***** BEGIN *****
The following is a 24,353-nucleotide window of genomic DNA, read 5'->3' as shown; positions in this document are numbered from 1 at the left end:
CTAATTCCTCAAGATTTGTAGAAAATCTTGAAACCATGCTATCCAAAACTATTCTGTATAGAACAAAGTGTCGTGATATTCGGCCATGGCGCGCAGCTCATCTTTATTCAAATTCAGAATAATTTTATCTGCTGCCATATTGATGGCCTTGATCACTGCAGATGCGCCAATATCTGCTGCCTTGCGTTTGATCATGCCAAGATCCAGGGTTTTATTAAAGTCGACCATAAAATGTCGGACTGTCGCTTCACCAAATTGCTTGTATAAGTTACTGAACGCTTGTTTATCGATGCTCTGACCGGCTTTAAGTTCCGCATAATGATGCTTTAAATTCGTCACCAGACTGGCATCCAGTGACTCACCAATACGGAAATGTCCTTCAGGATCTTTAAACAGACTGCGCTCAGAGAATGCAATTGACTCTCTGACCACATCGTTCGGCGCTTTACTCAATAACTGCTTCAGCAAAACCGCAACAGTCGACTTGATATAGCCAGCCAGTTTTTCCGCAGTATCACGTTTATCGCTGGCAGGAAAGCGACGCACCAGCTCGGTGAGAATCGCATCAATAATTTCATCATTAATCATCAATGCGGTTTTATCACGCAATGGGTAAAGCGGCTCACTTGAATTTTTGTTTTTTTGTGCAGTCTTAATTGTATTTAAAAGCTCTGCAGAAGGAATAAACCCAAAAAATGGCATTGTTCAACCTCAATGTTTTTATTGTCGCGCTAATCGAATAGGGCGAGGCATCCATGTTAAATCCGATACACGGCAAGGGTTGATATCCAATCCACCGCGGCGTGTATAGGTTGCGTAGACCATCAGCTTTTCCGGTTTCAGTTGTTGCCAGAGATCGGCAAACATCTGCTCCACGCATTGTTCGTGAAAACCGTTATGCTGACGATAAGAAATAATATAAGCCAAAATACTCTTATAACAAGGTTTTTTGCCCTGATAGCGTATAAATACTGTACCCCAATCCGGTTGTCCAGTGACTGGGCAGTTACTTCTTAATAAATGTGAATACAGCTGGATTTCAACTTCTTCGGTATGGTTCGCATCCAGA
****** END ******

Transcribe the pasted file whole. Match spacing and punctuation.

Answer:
The following is a 24,353-nucleotide window of genomic DNA, read 5'->3' as shown; positions in this document are numbered from 1 at the left end:
CTAATTCCTCAAGATTTGTAGAAAATCTTGAAACCATGCTATCCAAAACTATTCTGTATAGAACAAAGTGTCGTGATATTCGGCCATGGCGCGCAGCTCATCTTTATTCAAATTCAGAATAATTTTATCTGCTGCCATATTGATGGCCTTGATCACTGCAGATGCGCCAATATCTGCTGCCTTGCGTTTGATCATGCCAAGATCCAGGGTTTTATTAAAGTCGACCATAAAATGTCGGACTGTCGCTTCACCAAATTGCTTGTATAAGTTACTGAACGCTTGTTTATCGATGCTCTGACCGGCTTTAAGTTCCGCATAATGATGCTTTAAATTCGTCACCAGACTGGCATCCAGTGACTCACCAATACGGAAATGTCCTTCAGGATCTTTAAACAGACTGCGCTCAGAGAATGCAATTGACTCTCTGACCACATCGTTCGGCGCTTTACTCAATAACTGCTTCAGCAAAACCGCAACAGTCGACTTGATATAGCCAGCCAGTTTTTCCGCAGTATCACGTTTATCGCTGGCAGGAAAGCGACGCACCAGCTCGGTGAGAATCGCATCAATAATTTCATCATTAATCATCAATGCGGTTTTATCACGCAATGGGTAAAGCGGCTCACTTGAATTTTTGTTTTTTTGTGCAGTCTTAATTGTATTTAAAAGCTCTGCAGAAGGAATAAACCCAAAAAATGGCATTGTTCAACCTCAATGTTTTTATTGTCGCGCTAATCGAATAGGGCGAGGCATCCATGTTAAATCCGATACACGGCAAGGGTTGATATCCAATCCACCGCGGCGTGTATAGGTTGCGTAGACCATCAGCTTTTCCGGTTTCAGTTGTTGCCAGAGATCGGCAAACATCTGCTCCACGCATTGTTCGTGAAAACCGTTATGCTGACGATAAGAAATAATATAAGCCAAAATACTCTTATAACAAGGTTTTTTGCCCTGATAGCGTATAAATACTGTACCCCAATCCGGTTGTCCAGTGACTGGGCAGTTACTTCTTAATAAATGTGAATACAGCTGGATTTCAACTTCTTCGGTATGGTTCGCATCCAGA